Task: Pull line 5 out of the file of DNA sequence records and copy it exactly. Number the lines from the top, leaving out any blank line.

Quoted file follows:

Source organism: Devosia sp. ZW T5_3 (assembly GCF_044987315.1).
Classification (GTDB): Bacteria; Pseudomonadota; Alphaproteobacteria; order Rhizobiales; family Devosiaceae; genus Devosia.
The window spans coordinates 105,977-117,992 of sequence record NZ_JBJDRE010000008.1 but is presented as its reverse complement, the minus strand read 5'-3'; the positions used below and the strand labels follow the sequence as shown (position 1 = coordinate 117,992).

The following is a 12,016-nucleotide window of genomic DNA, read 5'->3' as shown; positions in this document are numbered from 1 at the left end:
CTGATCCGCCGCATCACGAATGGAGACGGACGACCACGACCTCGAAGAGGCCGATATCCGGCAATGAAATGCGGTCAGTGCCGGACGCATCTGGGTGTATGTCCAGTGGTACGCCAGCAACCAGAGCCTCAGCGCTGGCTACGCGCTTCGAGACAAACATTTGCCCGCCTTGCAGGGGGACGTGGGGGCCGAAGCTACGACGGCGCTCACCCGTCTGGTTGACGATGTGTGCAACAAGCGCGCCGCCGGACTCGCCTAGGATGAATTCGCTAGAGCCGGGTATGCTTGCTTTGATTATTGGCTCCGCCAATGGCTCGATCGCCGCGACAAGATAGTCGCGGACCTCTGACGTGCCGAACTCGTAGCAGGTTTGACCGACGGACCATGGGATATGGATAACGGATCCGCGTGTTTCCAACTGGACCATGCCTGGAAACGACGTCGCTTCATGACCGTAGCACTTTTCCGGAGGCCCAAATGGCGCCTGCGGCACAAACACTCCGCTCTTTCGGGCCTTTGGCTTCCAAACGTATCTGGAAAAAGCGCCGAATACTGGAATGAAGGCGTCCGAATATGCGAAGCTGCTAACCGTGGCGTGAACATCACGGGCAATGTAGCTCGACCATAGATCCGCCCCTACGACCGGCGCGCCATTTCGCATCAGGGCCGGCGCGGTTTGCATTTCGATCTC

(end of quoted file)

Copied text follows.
CTGATCCGCCGCATCACGAATGGAGACGGACGACCACGACCTCGAAGAGGCCGATATCCGGCAATGAAATGCGGTCAGTGCCGGACGCATCTGGGTGTATGTCCAGTGGTACGCCAGCAACCAGAGCCTCAGCGCTGGCTACGCGCTTCGAGACAAACATTTGCCCGCCTTGCAGGGGGACGTGGGGGCCGAAGCTACGACGGCGCTCACCCGTCTGGTTGACGATGTGTGCAACAAGCGCGCCGCCGGACTCGCCTAGGATGAATTCGCTAGAGCCGGGTATGCTTGCTTTGATTATTGGCTCCGCCAATGGCTCGATCGCCGCGACAAGATAGTCGCGGACCTCTGACGTGCCGAACTCGTAGCAGGTTTGACCGACGGACCATGGGATATGGATAACGGATCCGCGTGTTTCCAACTGGACCATGCCTGGAAACGACGTCGCTTCATGACCGTAGCACTTTTCCGGAGGCCCAAATGGCGCCTGCGGCACAAACACTCCGCTCTTTCGGGCCTTTGGCTTCCAAACGTATCTGGAAAAAGCGCCGAATACTGGAATGAAGGCGTCCGAATATGCGAAGCTGCTAACCGTGGCGTGAACATCACGGGCAATGTAGCTCGACCATAGATCCGCCCCTACGACCGGCGCGCCATTTCGCATCAGGGCCGGCGCGGTTTGCATTTCGATCTC